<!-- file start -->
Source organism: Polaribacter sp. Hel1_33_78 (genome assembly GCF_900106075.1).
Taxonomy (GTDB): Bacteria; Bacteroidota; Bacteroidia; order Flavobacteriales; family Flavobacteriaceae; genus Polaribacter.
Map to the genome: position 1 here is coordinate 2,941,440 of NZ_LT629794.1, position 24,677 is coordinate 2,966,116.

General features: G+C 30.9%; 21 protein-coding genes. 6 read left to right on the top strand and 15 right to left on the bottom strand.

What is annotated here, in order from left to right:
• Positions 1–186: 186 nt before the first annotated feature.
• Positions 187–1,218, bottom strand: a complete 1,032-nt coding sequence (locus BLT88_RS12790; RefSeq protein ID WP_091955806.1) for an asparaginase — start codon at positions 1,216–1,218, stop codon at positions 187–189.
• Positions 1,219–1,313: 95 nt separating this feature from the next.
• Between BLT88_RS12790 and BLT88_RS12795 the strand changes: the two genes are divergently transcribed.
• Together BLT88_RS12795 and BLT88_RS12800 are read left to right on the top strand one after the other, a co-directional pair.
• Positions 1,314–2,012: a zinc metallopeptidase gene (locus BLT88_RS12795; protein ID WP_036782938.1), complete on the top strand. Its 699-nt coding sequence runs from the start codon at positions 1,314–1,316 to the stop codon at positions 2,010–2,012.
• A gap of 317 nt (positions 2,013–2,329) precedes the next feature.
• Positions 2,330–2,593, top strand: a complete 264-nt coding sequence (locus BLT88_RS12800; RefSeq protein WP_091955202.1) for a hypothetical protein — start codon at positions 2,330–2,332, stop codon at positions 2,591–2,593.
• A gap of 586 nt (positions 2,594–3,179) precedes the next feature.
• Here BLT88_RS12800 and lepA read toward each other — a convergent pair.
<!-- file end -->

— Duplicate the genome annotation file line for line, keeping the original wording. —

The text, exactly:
Source organism: Polaribacter sp. Hel1_33_78 (genome assembly GCF_900106075.1).
Taxonomy (GTDB): Bacteria; Bacteroidota; Bacteroidia; order Flavobacteriales; family Flavobacteriaceae; genus Polaribacter.
Map to the genome: position 1 here is coordinate 2,941,440 of NZ_LT629794.1, position 24,677 is coordinate 2,966,116.

General features: G+C 30.9%; 21 protein-coding genes. 6 read left to right on the top strand and 15 right to left on the bottom strand.

What is annotated here, in order from left to right:
• Positions 1–186: 186 nt before the first annotated feature.
• Positions 187–1,218, bottom strand: a complete 1,032-nt coding sequence (locus BLT88_RS12790; RefSeq protein ID WP_091955806.1) for an asparaginase — start codon at positions 1,216–1,218, stop codon at positions 187–189.
• Positions 1,219–1,313: 95 nt separating this feature from the next.
• Between BLT88_RS12790 and BLT88_RS12795 the strand changes: the two genes are divergently transcribed.
• Together BLT88_RS12795 and BLT88_RS12800 are read left to right on the top strand one after the other, a co-directional pair.
• Positions 1,314–2,012: a zinc metallopeptidase gene (locus BLT88_RS12795; protein ID WP_036782938.1), complete on the top strand. Its 699-nt coding sequence runs from the start codon at positions 1,314–1,316 to the stop codon at positions 2,010–2,012.
• A gap of 317 nt (positions 2,013–2,329) precedes the next feature.
• Positions 2,330–2,593, top strand: a complete 264-nt coding sequence (locus BLT88_RS12800; RefSeq protein WP_091955202.1) for a hypothetical protein — start codon at positions 2,330–2,332, stop codon at positions 2,591–2,593.
• A gap of 586 nt (positions 2,594–3,179) precedes the next feature.
• Here BLT88_RS12800 and lepA read toward each other — a convergent pair.